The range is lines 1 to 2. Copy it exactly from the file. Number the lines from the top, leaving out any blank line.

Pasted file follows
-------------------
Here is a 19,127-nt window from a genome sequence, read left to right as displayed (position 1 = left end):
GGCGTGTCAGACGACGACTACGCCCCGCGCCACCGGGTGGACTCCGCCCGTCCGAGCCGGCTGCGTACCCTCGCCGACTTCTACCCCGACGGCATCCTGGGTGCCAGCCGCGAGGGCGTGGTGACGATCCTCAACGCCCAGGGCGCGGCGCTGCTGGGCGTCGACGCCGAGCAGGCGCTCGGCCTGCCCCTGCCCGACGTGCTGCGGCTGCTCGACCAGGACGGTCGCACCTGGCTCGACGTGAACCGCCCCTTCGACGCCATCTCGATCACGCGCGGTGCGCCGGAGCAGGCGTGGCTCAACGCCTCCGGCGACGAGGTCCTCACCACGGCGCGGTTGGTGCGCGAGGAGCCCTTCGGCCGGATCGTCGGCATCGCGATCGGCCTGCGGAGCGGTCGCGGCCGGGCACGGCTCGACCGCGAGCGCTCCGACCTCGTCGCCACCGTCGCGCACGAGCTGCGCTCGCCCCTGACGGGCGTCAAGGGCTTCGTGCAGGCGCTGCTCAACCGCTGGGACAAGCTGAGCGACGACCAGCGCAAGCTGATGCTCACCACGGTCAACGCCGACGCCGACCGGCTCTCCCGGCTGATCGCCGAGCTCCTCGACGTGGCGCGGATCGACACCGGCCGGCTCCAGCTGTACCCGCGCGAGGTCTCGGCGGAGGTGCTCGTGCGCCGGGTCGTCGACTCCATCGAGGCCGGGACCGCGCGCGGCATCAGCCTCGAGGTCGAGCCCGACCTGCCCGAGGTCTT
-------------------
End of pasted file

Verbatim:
Here is a 19,127-nt window from a genome sequence, read left to right as displayed (position 1 = left end):
GGCGTGTCAGACGACGACTACGCCCCGCGCCACCGGGTGGACTCCGCCCGTCCGAGCCGGCTGCGTACCCTCGCCGACTTCTACCCCGACGGCATCCTGGGTGCCAGCCGCGAGGGCGTGGTGACGATCCTCAACGCCCAGGGCGCGGCGCTGCTGGGCGTCGACGCCGAGCAGGCGCTCGGCCTGCCCCTGCCCGACGTGCTGCGGCTGCTCGACCAGGACGGTCGCACCTGGCTCGACGTGAACCGCCCCTTCGACGCCATCTCGATCACGCGCGGTGCGCCGGAGCAGGCGTGGCTCAACGCCTCCGGCGACGAGGTCCTCACCACGGCGCGGTTGGTGCGCGAGGAGCCCTTCGGCCGGATCGTCGGCATCGCGATCGGCCTGCGGAGCGGTCGCGGCCGGGCACGGCTCGACCGCGAGCGCTCCGACCTCGTCGCCACCGTCGCGCACGAGCTGCGCTCGCCCCTGACGGGCGTCAAGGGCTTCGTGCAGGCGCTGCTCAACCGCTGGGACAAGCTGAGCGACGACCAGCGCAAGCTGATGCTCACCACGGTCAACGCCGACGCCGACCGGCTCTCCCGGCTGATCGCCGAGCTCCTCGACGTGGCGCGGATCGACACCGGCCGGCTCCAGCTGTACCCGCGCGAGGTCTCGGCGGAGGTGCTCGTGCGCCGGGTCGTCGACTCCATCGAGGCCGGGACCGCGCGCGGCATCAGCCTCGAGGTCGAGCCCGACCTGCCCGAGGTCTT